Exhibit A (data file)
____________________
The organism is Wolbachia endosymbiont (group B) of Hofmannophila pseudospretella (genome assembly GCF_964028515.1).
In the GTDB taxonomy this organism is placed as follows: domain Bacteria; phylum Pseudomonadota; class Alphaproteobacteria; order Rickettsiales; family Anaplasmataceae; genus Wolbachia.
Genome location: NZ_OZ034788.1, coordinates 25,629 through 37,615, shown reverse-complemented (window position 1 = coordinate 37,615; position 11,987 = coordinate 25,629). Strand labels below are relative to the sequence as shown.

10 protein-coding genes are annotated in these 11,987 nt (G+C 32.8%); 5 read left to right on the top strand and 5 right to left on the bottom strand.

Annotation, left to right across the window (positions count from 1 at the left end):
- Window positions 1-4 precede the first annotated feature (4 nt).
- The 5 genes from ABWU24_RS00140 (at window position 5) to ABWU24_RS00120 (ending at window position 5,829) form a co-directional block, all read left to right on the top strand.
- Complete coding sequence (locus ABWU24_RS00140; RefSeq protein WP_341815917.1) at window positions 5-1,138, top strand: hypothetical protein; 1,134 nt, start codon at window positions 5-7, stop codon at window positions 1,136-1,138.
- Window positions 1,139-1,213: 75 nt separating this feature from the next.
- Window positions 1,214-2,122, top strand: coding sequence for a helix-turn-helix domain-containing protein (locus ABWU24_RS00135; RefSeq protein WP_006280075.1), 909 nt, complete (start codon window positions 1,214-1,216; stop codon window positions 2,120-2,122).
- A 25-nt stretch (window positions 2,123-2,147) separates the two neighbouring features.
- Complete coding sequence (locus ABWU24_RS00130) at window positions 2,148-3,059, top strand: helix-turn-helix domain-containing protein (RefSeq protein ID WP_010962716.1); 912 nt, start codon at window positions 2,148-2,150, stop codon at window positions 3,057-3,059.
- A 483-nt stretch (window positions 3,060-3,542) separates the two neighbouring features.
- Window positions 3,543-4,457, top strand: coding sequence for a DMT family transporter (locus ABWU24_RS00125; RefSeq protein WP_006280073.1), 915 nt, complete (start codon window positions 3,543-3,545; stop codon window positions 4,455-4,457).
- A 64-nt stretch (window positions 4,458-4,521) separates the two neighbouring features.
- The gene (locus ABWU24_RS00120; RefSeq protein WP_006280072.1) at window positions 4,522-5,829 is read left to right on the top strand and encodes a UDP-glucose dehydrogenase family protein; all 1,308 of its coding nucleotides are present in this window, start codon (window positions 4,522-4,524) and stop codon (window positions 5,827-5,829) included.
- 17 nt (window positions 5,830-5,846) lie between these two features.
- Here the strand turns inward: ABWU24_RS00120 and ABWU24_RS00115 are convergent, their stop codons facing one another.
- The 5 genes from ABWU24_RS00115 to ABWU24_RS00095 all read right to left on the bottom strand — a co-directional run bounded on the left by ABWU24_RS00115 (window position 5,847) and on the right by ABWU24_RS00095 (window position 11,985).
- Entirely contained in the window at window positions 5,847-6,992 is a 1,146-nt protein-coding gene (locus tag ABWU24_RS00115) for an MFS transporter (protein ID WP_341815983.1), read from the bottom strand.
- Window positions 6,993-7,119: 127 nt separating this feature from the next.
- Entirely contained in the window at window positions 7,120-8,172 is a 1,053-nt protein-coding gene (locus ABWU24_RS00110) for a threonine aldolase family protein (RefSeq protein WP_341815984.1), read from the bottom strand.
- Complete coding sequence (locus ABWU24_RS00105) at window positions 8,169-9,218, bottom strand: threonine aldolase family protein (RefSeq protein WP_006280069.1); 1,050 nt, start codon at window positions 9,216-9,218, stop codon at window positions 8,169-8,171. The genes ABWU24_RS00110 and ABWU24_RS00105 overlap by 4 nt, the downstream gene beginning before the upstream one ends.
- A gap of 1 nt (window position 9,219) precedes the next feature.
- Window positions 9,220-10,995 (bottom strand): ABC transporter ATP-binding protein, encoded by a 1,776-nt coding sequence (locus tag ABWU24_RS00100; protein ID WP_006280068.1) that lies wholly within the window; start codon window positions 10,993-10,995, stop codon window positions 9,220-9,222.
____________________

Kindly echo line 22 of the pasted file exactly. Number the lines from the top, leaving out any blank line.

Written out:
- Entirely contained in the window at window positions 7,120-8,172 is a 1,053-nt protein-coding gene (locus ABWU24_RS00110) for a threonine aldolase family protein (RefSeq protein WP_341815984.1), read from the bottom strand.